Ovation (Australian TV channel)

From Wikipedia, the free encyclopedia
Jump to: navigation, search
Not to be confused with Ovation (U.S. TV channel).
Ovation
Ovation Channel Logo
Launched 1 June 1997[1]
Owned by Ovation Management
Picture format 576i (SDTV 16:9)
Audience share 0.2% (February 2008, [2])
Slogan You're Invited
Country Australia Australia
Headquarters North Ryde
Website ovationchannel.com.au
Availability
IPTV
Fetch TV Channel 203

The Ovation Channel was created by Optus Television to "present dance, opera, theatre, literature, jazz, classical music, design and even fashion, food and wine", modelling it on Canada's Bravo!, which formally focused on such programming.[1][3]

In March 2006, management of the channel was given to Independent Entertainment, a company run by former SBS head Paddy Conroy under a deal that would see Optus retain ownership until 2009.[4]

In November 2009, it was announced that Foxtel had declined to continue broadcasting Ovation on its platform in 2010.[5] A few days later it was announced that a new arts and entertainment channel run by SBS Television would be replacing Ovation.[6] The following statement was taken from the Ovation Channel's website:

The Ovation Channel has been advised that from early next year it will no longer be broadcast on Foxtel. As a result Ovation will also not be available on Austar. In the meantime, Ovation will continue to provide you with the excellent arts and entertainment programming that you have enjoyed for over 13 years. Ovation thanks you, its large and loyal audience, and invites you to make a comment if you wish.

In March 2010 it was announced that the channel would become a la carte from 1 June on the Foxtel and Austar platforms.[7]

It is currently available in Australia on subscription services Austar, Fetch TV and Optus. It was formerly available on SelecTV until the closure of its English service in late 2010.[8]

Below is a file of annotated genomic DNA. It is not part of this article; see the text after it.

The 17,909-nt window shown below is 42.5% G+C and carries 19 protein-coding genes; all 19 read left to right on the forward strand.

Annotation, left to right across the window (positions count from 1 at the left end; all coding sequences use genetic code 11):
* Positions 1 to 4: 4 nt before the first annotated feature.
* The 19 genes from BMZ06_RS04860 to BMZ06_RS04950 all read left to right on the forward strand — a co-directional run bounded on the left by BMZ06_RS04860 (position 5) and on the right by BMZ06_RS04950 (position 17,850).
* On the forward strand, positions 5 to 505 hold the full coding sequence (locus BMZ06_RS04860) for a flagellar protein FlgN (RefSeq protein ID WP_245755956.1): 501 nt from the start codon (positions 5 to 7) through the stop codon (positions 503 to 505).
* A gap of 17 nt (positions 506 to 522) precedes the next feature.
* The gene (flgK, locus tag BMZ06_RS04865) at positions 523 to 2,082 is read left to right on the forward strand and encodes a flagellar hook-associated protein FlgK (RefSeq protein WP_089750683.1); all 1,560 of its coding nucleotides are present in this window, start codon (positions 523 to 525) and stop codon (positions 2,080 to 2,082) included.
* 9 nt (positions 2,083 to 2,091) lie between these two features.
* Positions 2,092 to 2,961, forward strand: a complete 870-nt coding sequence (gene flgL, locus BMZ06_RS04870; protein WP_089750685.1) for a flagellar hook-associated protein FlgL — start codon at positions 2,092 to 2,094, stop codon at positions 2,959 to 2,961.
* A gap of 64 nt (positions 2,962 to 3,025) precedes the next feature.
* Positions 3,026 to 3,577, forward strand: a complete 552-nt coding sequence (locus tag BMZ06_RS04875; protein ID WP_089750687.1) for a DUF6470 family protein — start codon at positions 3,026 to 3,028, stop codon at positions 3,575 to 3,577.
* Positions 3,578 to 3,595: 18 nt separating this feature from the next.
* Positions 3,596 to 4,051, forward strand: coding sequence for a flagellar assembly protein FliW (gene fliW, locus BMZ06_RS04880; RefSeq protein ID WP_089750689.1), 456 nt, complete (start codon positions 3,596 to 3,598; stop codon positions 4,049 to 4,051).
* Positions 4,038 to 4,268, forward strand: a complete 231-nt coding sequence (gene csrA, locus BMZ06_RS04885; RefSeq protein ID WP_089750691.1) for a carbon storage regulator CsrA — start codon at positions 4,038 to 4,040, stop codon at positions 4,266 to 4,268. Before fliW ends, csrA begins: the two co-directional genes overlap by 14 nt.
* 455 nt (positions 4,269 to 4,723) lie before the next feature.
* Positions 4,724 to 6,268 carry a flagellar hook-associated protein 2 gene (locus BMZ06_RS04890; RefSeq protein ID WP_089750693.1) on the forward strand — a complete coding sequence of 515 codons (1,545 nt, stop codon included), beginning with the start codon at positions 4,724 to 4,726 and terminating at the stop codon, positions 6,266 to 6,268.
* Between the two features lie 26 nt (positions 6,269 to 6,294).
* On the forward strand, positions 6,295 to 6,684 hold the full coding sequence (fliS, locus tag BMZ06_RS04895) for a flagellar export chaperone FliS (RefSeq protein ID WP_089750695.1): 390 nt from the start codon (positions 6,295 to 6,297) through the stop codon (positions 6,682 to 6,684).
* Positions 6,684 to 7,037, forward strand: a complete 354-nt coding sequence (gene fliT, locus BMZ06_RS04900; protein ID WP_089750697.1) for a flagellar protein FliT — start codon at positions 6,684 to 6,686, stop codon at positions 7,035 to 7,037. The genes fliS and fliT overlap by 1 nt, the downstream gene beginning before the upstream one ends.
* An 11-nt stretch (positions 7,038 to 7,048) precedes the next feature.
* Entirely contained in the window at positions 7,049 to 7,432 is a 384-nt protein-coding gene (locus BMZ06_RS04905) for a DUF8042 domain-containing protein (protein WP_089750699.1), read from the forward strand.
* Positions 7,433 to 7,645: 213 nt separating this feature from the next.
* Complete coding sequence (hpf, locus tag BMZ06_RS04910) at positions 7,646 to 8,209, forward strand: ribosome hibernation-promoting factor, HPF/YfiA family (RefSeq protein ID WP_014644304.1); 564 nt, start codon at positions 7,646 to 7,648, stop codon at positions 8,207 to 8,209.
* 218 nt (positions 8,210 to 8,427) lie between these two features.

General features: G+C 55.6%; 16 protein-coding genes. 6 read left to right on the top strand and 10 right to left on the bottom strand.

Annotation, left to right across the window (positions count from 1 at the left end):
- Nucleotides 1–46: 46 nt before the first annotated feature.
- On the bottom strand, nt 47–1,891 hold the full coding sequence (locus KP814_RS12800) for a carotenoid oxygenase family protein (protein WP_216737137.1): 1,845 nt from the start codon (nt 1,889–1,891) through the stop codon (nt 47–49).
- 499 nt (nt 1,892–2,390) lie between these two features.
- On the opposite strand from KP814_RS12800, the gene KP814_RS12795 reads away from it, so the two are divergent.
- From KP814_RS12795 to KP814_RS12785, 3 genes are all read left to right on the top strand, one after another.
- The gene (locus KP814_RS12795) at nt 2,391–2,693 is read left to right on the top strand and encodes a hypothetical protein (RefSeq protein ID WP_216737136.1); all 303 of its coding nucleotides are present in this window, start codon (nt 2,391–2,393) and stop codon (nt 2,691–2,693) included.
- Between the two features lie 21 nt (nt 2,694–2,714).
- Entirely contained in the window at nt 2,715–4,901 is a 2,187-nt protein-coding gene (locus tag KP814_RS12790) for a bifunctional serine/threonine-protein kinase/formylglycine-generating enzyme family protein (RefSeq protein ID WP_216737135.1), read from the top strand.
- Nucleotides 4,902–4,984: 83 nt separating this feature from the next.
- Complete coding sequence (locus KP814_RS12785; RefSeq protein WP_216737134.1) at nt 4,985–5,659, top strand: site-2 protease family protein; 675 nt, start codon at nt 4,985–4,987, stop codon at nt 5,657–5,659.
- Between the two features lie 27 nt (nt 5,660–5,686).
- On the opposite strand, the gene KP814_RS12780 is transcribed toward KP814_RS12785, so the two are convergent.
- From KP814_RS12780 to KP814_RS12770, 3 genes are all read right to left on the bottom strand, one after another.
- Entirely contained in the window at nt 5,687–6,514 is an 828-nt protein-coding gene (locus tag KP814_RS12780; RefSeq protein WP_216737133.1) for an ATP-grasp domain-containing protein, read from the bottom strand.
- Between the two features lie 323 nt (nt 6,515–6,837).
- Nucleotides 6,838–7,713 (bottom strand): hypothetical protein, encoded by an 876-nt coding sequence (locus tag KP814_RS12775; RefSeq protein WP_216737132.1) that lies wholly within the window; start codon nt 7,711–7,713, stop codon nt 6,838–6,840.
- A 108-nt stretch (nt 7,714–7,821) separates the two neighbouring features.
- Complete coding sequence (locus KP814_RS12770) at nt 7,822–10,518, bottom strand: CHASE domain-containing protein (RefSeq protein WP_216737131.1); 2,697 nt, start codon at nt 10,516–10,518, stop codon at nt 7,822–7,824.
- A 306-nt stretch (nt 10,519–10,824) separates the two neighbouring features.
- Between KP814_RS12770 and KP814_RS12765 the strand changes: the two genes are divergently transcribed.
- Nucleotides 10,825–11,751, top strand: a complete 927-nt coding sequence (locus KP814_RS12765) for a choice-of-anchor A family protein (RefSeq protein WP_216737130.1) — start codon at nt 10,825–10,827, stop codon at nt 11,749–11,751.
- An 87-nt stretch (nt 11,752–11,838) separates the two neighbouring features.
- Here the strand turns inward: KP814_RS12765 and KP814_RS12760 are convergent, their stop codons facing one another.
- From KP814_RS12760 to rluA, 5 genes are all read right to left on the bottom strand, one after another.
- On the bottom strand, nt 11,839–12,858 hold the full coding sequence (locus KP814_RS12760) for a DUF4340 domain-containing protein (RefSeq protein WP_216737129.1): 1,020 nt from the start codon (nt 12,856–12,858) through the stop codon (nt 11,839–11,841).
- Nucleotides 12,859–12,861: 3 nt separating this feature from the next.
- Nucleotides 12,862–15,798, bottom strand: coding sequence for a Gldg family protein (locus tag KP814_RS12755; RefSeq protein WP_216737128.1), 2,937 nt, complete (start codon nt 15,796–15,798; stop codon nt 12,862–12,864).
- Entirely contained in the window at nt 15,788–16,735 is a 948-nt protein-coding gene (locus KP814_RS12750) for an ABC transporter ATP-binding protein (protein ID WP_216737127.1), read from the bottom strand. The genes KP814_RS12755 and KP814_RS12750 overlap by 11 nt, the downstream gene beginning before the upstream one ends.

On April 18, 2012, AUSTAR stated that as of May 31, 2012 Ovation would cease to broadcast.[9] Ovation later announched that they would continue to be available via the internet, and in the coming month's on LG, Samsung, and Panasonic Smart TV's.[10]

Program Categories include:

  • Art and design
  • Australian series
  • Ballet and dance
  • Classical music and opera
  • Concerts, jazz and song
  • Drama, theatre and film
  • Literature
  • People and profiles
  • Specials and musicals

External links[edit]

References[edit]

  1. ^ a b Freeman, Jane (1 June 1997). "A festival in your living room". Sydney Morning Herald (Sydney, Australia: Fairfax Media). p. 15. Retrieved 17 January 2010. 
  2. ^ Ratings Week 5 (27/1/2008 - 2/2/2008)
  3. ^ Freeman, Jane (8 June 1997). "Applause for an arts adventure". Sydney Morning Herald (Sydney, Australia: Fairfax Media). p. 13. 
  4. ^ George, Sandy (28 March 2006). "Local". "Aussies' improved standing at Ovation". The Australian. p. 3. 
  5. ^ Knox, David (28 November 2009). "Foxtel to axe Ovation Channel". tvtonight.com.au. Retrieved 3 February 2010. 
  6. ^ Knox, David (30 November 2009). "New SBS Arts channel to replace Ovation". tvtonight.com.au. Retrieved 3 February 2010. 
  7. ^ Knox, David (31 March 2010). "Ovation charts solo path". tvtonight.com.au. Retrieved 4 April 2010. 
  8. ^ Chessell, James (20 August 2010). "City Beat". "Bruce Gordon's SelecTV to make changes". The Australian. Retrieved 20 August 2010. 
  9. ^ "AUSTAR News, About AUSTAR - AUSTAR Television". 'Austar'. Retrieved 2012-04-20. 
  10. ^ "Ovation Media Home Page". 'Ovation'. Retrieved 2012-04-21.